It was the viral story of the week: a teenager in a “Make America Great Again” cap was filmed standing in front of a Native American drummer smiling broadly as his friends cheered.
As the days passed, a more complex picture of what happened between rival groups at the Lincoln Memorial in Washington has emerged.
Most disturbingly of all, the murky origins of the footage have raised alarming questions over who shared the footage and whether their intention was really to further divide America and stoke tensions even further.
High school student Nick Sandmann was swiftly condemned as a racist when the video emerged a week ago, the footage held up as evidence of a broken society, a culture of hatred in the United States and an administration that trades on divisions.
But the story took on a life of its own after a longer video emerged that added context and complicated public understanding of what really happened.
HATRED AND DIVISION
The new footage showed a group of Hebrew Israelites taunting the teenagers and calling them “incest babies” and “future school shooters” before the situation escalated.
The students began chanting in response, passers-by were dragged into the tense situation as the four African-American men threw around the n-word and Native American elder Nathan Philipps decided to step up to defuse the situation.
What resulted was the short scene the world at first saw with no context — the 64-year-old and the teenager standing face-to-face as the musician played his drum and chanted and Nick smiled. Who was the aggressor? Was the teenager simply standing his ground?
The different interpretations have played out across social media, with furious commentary thrown back and forth as each side of politics sees the version that fits their own preferred narrative.
Mr Phillips said he felt “hate” and had heard the students chant “build the wall” — something not captured on video. Nick then issued a statement claiming he had also been trying to stay calm and defuse the tension. Both appeared on the Today show to explain their side of the argument.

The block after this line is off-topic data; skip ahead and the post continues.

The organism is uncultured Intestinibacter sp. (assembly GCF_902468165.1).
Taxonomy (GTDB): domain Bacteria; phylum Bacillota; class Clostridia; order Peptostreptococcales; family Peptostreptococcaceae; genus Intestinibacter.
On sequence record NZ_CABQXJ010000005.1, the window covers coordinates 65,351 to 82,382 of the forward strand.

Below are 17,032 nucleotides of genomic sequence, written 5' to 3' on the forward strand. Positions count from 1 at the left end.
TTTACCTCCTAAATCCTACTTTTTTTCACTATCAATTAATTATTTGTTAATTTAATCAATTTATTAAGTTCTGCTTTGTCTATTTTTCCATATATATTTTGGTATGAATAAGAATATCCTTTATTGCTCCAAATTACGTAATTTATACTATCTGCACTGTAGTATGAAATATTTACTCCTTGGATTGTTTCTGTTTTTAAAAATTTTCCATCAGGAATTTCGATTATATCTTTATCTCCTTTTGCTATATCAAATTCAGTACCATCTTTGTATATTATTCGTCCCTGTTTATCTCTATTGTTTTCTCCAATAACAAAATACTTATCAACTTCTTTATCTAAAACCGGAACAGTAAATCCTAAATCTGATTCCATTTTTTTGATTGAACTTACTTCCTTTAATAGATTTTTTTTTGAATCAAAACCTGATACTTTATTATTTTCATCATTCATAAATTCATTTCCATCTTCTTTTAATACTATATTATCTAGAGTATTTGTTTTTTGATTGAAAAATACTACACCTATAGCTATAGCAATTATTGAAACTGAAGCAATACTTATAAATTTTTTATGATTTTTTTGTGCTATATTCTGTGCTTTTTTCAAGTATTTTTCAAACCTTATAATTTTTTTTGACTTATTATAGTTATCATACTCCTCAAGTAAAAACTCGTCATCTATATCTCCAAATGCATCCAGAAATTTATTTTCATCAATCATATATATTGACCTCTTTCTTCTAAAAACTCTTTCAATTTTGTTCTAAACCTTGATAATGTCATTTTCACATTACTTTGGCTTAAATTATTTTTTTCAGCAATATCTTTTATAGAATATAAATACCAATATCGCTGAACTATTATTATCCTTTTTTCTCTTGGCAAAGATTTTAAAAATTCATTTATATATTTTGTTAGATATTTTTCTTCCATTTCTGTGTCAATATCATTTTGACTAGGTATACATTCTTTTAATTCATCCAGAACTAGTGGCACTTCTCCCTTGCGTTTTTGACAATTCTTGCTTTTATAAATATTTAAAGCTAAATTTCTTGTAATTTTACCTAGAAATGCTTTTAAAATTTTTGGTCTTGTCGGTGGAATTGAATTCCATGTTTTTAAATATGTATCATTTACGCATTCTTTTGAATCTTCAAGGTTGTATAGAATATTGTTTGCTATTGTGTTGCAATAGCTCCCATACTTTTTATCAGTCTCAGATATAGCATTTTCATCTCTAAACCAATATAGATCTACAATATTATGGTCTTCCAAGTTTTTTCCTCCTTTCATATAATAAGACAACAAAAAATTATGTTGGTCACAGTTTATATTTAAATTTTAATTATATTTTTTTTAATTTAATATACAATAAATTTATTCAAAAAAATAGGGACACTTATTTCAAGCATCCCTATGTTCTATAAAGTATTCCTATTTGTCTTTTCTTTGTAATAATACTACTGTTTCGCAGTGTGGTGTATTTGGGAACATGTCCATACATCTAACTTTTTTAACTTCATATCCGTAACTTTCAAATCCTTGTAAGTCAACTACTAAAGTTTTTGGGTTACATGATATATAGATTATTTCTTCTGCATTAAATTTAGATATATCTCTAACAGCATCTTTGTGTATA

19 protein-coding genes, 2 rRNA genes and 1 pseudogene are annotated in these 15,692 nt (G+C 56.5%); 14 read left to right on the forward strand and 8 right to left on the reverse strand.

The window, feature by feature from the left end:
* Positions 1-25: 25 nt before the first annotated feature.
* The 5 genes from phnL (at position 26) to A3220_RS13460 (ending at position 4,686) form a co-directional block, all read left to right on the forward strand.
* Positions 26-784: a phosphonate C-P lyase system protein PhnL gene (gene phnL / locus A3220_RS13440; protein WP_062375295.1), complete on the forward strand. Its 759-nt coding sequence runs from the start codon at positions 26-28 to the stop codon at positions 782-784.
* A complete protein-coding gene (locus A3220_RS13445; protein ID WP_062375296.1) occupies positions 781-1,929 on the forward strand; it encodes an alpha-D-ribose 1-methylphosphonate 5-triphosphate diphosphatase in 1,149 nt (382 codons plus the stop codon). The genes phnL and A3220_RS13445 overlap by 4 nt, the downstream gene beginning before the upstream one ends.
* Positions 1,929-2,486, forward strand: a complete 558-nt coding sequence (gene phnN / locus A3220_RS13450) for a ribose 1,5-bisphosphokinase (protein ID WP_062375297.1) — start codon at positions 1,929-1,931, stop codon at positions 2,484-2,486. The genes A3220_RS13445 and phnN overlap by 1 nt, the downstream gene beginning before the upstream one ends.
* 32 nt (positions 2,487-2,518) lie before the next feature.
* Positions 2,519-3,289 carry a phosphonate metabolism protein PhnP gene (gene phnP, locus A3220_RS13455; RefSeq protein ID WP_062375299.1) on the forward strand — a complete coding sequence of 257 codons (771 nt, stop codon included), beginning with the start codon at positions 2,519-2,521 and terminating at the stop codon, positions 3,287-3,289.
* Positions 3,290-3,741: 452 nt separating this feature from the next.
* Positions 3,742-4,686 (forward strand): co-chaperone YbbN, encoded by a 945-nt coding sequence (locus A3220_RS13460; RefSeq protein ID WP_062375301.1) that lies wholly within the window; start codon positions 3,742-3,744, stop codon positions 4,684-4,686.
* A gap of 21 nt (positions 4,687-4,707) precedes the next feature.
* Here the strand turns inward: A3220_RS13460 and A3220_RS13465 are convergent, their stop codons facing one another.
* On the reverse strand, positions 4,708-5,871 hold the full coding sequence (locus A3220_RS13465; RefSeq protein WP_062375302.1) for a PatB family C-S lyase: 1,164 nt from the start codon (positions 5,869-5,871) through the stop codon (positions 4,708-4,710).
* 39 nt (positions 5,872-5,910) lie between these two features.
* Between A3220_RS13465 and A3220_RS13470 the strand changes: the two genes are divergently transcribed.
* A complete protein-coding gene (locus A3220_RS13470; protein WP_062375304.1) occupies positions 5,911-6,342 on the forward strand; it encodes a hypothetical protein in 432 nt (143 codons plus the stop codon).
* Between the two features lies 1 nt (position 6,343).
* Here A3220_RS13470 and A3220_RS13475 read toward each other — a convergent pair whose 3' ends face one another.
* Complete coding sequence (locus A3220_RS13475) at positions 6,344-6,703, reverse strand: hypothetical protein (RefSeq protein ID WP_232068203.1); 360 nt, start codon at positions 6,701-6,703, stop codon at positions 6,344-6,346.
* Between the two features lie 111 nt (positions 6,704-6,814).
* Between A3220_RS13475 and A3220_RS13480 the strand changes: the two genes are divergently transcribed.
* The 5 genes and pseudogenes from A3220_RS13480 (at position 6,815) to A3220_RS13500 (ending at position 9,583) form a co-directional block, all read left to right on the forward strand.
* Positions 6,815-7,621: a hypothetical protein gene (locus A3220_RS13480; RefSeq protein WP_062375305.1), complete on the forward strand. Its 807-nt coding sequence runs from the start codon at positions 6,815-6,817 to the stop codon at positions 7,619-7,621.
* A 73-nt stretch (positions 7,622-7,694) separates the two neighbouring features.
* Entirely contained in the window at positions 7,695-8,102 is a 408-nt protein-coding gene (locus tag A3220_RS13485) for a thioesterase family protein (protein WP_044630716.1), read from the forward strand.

An uncomfortable confrontation has become one of the biggest stories in the world, with well-known figures from both sides of politics all the way up to the President getting involved.
Deb Haaland, one of the first Native American women elected to Congress, on Saturday tweeted: “The students’ display of blatant hate, disrespect, and intolerance is a signal of how common decency has decayed under this administration.”
In Monday, Mr Trump tweeted that the Covington Catholic high school students “were treated unfairly with early judgements proving out to be false — smeared by media.”
He later added that the teens had “become symbols of Fake News and how evil it can be.”
White House press secretary Sarah Sanders told Fox News on Wednesday she had “never seen people so happy to destroy a kid’s life.”
That prompted a reply from Florida school shooting survivor David Hogg, who asked pointedly: “Really?”
Others pointed to the children in US detention centres and the Trump administration’s policy of separating migrant families.
WHO CIRCULATED THE STORY?
The story has mushroomed throughout the week, but the most alarming aspect of the furore is its origins.
The House Intelligence Committee asked Twitter to provide more information about the @2020fightaccount that first circulated the video, which has been viewed more than 2.5 million times.